Letter from Nürburg
by Brian Dunning
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long ago, the advent of FileMaker Mobile made possible a trip
to the world's premier racing circuit, Germany's Nürburgring.
Yes, the trip could have been made without FileMaker Mobile.
I could have toted along a laptop and had full access to my dizzying
array of FileMaker calendar, contact, note taking and log keeping
files, disturbing QuickTime movie databases, and sundry other
FileMaker based diversions. Or I could have gone naked (Silicon
Valley speak for "without a laptop"). Instead I chose FileMaker
Mobile, on my trusty Palm handheld.
A fan of road racing, I had long wanted to visit the Nürburgring.
Shortly before our trip, I happened to see a guy in a thrasher
BMW 2002 with a Nürburgring sticker on the bumper. I pulled
him over and asked him if he'd actually driven there. "Yeah,"
he said, "every summer. It's really easy. You just drive up to
the track, there's an old guy standing there, you give him 13
marks, and off you go." I immediately rung up my old friend and
fellow racing enthusiast Dan Bocek, and a dozen phone calls later
to German answering machines and people who don't speak English,
we had a day planned and a car reserved. Confirmation numbers
were duly entered into FileMaker Mobile.
promised steed was to be a Porsche (a two-syllable word) Roadster,
which turned out to be a base narrow-body 911 with the short
when we got there to pick it up, we were told that it was unavailable.
Oh no! The Nürburgring in a Fiat Tipo? No; happily, they
had an alternative: a bright red Carrera 2 coupe, to which
promptly turned our noses up. However, fate was wiser than we
in providing a hardtop, since - although we didn't know
it yet - we were about to spend much of the day at well over
Anyway, this car had 18 kilometers on the odo. It had not only
never been rented, but never driven at all, since the 18 kilometer
factory test drive that all Porsches receive. Anxious that the
$30,000 engine be broken in with proper gentleness, Dan and I
it to the redline and spent the rest of the day, totaling some
350 miles, bouncing off the rev limiter. Apologies to all other
Porsche aficionados; but some things just have to be done.
The north loop of the Nürburgring, which is only a part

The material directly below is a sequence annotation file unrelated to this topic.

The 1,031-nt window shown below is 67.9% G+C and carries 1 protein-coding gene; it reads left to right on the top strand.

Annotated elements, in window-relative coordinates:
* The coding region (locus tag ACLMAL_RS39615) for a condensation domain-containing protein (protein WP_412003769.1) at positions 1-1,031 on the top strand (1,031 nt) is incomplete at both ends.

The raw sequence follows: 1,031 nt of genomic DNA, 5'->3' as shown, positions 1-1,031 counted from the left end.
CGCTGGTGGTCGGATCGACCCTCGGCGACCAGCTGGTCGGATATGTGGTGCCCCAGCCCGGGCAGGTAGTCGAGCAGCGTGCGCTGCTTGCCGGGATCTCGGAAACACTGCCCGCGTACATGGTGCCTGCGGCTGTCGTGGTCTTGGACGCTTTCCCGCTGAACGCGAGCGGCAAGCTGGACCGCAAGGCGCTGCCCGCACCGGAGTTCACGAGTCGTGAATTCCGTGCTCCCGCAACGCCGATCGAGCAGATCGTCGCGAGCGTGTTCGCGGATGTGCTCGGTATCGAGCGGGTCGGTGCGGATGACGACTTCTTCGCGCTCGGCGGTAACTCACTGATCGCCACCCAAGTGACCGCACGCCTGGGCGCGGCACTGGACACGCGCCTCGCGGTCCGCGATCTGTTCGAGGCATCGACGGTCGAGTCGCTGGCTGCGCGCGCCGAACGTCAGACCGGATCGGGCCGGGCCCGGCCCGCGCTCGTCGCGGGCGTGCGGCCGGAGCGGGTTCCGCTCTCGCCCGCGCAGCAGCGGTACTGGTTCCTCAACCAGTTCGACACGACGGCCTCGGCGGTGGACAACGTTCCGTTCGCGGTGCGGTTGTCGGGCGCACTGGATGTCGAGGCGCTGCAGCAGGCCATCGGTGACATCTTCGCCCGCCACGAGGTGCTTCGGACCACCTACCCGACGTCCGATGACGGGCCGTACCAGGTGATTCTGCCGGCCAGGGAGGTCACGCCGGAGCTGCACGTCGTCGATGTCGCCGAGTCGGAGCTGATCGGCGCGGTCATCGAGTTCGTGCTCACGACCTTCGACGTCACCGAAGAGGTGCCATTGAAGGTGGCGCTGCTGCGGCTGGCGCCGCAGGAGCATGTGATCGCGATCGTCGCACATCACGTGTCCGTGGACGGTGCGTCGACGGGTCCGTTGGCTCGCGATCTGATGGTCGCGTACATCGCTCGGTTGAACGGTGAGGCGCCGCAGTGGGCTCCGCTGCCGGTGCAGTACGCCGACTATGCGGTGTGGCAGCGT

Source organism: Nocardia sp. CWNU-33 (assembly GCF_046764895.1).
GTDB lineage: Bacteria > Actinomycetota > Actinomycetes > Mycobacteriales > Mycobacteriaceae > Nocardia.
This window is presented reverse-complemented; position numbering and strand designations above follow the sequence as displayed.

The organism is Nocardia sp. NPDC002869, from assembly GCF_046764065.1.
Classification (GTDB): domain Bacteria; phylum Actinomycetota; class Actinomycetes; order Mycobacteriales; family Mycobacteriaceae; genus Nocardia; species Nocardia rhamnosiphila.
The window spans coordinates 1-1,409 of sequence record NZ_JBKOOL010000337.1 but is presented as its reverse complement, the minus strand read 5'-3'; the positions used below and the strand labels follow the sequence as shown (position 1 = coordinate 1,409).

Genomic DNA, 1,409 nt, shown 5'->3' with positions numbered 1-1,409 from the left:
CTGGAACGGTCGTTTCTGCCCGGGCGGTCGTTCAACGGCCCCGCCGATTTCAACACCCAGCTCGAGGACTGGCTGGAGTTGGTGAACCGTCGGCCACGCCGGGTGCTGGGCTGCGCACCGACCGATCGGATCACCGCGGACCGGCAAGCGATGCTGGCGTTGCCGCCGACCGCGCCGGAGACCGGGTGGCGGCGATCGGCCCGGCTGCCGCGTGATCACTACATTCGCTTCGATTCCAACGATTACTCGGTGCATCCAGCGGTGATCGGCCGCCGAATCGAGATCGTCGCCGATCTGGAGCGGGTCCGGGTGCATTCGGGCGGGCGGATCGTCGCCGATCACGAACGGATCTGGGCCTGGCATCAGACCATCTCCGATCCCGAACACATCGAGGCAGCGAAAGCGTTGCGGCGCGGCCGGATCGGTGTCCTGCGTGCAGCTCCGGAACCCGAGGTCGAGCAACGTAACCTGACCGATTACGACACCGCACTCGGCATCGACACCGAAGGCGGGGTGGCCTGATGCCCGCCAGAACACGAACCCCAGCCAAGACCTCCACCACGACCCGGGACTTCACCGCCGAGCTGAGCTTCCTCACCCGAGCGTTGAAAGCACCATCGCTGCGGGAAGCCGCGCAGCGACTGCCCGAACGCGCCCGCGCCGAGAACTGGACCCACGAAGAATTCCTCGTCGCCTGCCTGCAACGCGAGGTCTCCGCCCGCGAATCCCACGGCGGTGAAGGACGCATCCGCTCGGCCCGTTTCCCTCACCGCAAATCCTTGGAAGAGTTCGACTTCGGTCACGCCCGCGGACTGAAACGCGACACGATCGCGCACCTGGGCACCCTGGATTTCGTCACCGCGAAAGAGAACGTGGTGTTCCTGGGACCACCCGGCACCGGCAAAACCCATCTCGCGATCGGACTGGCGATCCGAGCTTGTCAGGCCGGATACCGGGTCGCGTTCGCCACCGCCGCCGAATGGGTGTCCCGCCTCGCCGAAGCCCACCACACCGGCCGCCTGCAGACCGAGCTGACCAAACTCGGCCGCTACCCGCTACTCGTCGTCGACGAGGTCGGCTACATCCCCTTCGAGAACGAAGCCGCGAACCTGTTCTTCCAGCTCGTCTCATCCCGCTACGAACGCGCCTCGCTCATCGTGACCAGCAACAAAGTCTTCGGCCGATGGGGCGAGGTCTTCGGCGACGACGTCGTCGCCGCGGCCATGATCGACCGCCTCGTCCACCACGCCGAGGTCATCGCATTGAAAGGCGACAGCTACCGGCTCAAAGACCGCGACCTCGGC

of the complete circuit, is 20.8 kilometers long (according to
my mobile Racetracks.fp5 database) and encompasses so much forest
that there are four complete and separate villages enclosed entirely
within the track. Nürburg is one of these, and includes a
hilltop castle that is braced by one of the world's mightiest
straightaways. The track has only one gravel trap, elsewhere just
a thin metal guardrail stands between you and the trees that have
claimed more racing drivers' lives than any other circuit in the
world. There are two places where the cars catch air and actually
jump. There are overpasses, underpasses, off-camber banking and
decreasing radii that can instantly snap the most experienced
driver into oblivion. The late five time world champion Juan Manuel
Fangio once said that no driver ever had a perfect lap on the
Nürburgring. Its 180 turns are so tangled and varied that
it cannot be memorized. FileMaker Mobile was not available in
Despite all that time spent on the plane creating the TrackTimes.fp5
database, Dan and I decided not to time our laps against each
other. Our romantic sides wanted to keep it a test of ourselves
against the formidable Nürburgring, while our practical sides
worried that if we pushed too hard, we risked buying a Porsche.
The track is open every day there's no event, and any Joe Blow
can drive up and take a lap or two. The only requirements are
that the car be street legal and fully registered, and motorcyclists
must wear full body protection (as is their habit throughout Europe).
There had been a German Touring Car event the prior weekend, and
the fans had written all over the track in brightly colored chalk.
Arrived in the Carrera, we turned into what appeared to be the
facility's main entrance, drove up a narrow, winding driveway
and suddenly found ourselves not in a parking lot, but on a pit
exit. Not just any pit exit, but the Nürburgring's pit exit.
And just as I'd been told, there was an old German guy standing
there with a bag of money and lap tickets. We bought 12 laps for
135DM, logged the expense in FileMaker Mobile, and before we knew
it, we were accelerating toward the first corner. As the revs
screamed higher and higher, we realized that this was the moment
we went from being ordinary dorks to having Studly Bragging Rights.
Suddenly we were swooping down and around, exploring the concept
that it's a racetrack and there won't be any Volvos coming the
opposite direction. The first complexes were tight and narrow,
chopping around on the natural terrain slopes, but soon opened
up into broad straights and sweepers that blasted from forest
to clearing to forest, and from hilltop to valley.
At the end of the first straight was that lone gravel trap. It's
a ballzout braking zone followed by an immediate hair-pin, and
launching out of that hairpin truly taxes any red-line. It was
logged in FileMaker Mobile as "Rev Limiter Corner."
Another favorite complex was a loopy left right left right chicane
on the summit of a rise, featuring (for fun) both negative g's
and negative camber. Another record was created and named The
Bocek Complex, because of the extra excitement of Dan's first
few attempts to dial it in.
I particularly enjoyed The Corner Brian Hates. It was a long,
long uphill decreasing radius sweeper that I always entered too